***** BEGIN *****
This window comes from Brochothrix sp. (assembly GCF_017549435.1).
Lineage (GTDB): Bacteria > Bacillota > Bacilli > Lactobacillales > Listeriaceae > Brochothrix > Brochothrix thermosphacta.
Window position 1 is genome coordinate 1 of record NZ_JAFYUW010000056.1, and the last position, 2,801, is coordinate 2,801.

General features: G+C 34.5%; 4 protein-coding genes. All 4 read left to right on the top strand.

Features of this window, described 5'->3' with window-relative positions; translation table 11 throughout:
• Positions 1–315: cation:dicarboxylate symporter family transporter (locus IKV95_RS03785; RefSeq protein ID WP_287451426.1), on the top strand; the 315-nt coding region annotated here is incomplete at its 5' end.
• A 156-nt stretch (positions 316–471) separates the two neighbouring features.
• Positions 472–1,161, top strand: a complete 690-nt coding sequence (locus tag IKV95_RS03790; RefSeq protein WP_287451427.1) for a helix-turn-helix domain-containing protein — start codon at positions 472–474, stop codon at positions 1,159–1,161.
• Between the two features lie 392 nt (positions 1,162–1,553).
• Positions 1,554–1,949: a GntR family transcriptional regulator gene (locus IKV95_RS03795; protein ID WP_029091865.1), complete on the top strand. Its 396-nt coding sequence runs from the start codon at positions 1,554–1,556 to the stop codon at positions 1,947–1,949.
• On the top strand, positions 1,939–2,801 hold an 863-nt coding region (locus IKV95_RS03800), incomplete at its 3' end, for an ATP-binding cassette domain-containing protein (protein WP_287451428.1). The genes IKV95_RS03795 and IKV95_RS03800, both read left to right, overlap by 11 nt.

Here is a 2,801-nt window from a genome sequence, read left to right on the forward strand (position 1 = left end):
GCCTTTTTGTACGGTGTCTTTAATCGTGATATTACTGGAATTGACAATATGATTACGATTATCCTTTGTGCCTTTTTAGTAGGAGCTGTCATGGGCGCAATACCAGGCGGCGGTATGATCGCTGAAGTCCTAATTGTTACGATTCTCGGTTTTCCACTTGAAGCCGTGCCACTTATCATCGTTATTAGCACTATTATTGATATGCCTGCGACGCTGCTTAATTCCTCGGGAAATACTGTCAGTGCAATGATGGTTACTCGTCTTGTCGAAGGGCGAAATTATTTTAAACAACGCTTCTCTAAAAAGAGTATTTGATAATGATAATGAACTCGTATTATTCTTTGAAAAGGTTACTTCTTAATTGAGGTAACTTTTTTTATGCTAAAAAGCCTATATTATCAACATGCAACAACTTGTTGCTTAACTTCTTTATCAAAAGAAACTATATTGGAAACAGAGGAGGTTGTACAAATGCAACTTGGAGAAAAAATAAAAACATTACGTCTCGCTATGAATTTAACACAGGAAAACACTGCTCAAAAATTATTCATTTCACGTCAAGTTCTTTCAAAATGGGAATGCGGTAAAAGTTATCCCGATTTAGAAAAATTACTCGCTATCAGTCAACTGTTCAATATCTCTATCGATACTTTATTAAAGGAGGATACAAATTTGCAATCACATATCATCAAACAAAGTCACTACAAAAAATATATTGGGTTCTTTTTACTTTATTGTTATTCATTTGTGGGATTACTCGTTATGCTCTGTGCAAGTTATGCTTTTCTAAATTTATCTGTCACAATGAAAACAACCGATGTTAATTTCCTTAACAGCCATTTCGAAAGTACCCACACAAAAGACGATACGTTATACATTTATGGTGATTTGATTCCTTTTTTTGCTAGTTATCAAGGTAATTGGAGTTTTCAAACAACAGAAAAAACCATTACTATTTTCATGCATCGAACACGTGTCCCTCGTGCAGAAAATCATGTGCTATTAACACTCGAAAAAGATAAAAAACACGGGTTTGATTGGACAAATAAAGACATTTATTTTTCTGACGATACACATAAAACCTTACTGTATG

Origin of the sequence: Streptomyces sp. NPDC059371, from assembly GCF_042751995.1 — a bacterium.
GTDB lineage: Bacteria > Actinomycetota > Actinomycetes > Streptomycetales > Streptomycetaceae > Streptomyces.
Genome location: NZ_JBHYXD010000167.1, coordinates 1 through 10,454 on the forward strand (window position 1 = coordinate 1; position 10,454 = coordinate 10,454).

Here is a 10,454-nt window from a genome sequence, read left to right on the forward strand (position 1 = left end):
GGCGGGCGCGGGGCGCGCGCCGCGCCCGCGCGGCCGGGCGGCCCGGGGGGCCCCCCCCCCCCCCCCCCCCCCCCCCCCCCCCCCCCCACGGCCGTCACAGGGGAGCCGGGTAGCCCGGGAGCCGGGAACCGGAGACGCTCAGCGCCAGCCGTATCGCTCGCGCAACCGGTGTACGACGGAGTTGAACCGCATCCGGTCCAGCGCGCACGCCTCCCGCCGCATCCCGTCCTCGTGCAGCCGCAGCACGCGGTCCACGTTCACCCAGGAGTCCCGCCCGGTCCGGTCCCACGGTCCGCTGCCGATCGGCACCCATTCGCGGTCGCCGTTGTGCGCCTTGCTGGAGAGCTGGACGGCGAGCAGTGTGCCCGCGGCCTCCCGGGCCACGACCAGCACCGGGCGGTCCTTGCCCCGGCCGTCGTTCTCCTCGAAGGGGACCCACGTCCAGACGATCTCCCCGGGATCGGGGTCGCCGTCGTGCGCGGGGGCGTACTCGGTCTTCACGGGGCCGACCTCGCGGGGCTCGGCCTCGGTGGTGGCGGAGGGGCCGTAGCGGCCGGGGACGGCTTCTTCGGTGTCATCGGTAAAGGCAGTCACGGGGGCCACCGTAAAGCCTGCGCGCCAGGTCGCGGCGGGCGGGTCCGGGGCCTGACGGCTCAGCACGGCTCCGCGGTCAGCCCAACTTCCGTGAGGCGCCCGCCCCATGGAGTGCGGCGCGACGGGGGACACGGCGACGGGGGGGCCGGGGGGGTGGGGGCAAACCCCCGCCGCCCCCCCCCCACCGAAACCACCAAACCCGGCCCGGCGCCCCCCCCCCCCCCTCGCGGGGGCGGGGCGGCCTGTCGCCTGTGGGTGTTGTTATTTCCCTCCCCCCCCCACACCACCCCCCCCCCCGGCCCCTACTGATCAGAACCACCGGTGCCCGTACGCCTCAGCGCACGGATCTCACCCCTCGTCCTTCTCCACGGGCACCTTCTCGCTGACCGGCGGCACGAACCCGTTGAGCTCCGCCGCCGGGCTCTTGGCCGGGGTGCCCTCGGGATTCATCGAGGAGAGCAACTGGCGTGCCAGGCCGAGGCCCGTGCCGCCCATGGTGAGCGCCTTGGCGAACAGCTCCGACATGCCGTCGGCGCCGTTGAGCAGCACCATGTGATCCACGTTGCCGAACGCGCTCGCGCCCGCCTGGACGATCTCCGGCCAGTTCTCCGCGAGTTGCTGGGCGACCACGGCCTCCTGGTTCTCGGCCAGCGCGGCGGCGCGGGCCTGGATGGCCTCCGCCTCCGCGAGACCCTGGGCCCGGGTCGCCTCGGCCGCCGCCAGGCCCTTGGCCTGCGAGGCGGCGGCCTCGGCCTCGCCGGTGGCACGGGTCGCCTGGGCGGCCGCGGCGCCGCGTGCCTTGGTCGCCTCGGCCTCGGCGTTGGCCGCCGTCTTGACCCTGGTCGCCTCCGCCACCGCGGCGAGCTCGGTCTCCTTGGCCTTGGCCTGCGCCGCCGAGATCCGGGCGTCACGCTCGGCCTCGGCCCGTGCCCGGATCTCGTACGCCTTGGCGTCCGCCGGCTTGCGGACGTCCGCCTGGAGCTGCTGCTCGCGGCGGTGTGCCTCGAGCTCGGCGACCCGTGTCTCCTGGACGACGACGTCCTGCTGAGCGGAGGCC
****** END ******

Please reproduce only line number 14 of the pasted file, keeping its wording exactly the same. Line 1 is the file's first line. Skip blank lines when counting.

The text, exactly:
Origin of the sequence: Streptomyces sp. NPDC059371, from assembly GCF_042751995.1 — a bacterium.